With the redesign of the Google Play store a little while ago, the games section gained an area for “Top Grossing Games.” The top grossing title as of this writing is Minecraft Pocket Edition. That’s not too offensive. The second leading grosser? Rage of Bahamut, and it has been in the top five since it released.
Bahamut is free, and as described by develper Mobage, it is “Highly addictive.” It’s the first line in the description. Free, addictive, and top grossing. It’s a terrifying proposition.
Most reviews come from players looking for funds or berating the pricing scheme, but it would seem that most pay. After all, they wouldn’t be pushing this title to the top were it not for the in-game purchases.
The free-to-play concept rubs me the wrong way. There is no definitive way to know how much you’ve spent, and there is nothing to show for your purchase. It is worse than a typical digital download in that you are paying to win, not play. And, if your free game – amongst hundreds of thousands on the Play Store mind you – is a stand out, I’m not interested.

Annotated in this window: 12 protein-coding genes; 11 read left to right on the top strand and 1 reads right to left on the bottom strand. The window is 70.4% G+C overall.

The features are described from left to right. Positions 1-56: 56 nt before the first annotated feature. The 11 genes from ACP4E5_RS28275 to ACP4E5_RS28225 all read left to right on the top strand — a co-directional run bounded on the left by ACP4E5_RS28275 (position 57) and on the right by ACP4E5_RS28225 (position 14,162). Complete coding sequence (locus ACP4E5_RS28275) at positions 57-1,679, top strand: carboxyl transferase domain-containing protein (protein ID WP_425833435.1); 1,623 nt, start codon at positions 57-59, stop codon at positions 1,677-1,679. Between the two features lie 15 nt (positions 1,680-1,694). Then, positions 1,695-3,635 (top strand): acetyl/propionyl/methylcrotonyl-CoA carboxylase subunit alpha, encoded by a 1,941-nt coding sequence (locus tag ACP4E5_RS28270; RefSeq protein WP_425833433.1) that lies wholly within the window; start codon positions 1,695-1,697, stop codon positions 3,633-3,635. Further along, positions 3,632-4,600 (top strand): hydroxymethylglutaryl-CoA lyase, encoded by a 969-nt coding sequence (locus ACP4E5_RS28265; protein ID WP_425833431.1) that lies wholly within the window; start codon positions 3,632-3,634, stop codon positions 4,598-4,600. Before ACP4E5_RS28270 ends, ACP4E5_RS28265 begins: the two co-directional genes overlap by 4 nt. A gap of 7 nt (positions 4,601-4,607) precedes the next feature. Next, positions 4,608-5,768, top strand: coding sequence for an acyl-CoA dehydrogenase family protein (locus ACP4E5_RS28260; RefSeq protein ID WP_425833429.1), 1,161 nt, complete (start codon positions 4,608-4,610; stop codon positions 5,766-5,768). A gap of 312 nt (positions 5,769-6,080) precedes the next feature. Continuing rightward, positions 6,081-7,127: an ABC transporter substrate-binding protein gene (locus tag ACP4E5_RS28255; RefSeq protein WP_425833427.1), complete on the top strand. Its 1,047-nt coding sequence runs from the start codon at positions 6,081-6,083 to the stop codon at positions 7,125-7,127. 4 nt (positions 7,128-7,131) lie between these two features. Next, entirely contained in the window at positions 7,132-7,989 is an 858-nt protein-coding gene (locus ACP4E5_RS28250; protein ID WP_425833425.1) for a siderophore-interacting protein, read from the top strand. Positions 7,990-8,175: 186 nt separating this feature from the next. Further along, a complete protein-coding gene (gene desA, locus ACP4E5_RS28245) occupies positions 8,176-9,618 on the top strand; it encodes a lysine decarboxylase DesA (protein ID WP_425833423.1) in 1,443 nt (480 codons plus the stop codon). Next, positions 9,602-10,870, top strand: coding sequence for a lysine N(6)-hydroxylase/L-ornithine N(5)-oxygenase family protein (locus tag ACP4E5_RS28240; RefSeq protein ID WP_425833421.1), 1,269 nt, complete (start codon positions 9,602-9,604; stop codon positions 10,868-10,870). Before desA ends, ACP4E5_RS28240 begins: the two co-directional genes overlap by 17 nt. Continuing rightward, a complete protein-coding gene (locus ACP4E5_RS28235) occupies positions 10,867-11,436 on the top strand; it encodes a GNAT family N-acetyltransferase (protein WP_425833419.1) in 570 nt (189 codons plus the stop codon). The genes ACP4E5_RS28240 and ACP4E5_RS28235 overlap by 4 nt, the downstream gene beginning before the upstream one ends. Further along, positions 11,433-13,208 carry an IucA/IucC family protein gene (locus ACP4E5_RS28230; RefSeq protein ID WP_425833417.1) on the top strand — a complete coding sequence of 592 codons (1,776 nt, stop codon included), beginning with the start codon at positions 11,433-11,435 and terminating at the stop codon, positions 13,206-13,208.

I remember when I first gained access to the Google App Store on my Droid Incredible. It opened up a new world, and I downloaded free and paid software. The free games were developers looking to stand out via ads. That is, after all, how Angry Birds was spawned. Now, free has become an immediate turn off. I don’t mind supporting developers, but the idea of spending X hours in a game only to hit a paywall that saps all enjoyment is detestable. Charge me outright and the problem goes away.
Of course, people don’t like to pay outright. Paid apps don’t sell well in comparison to other app stores as a rule, and turnover rates from free versions is ridiculously low. When people don’t notice how much they are spending, it becomes a free-for-all in a climb to the top of the game, and the bottom of their pocket book. That’s a game I won’t becomes caught up in.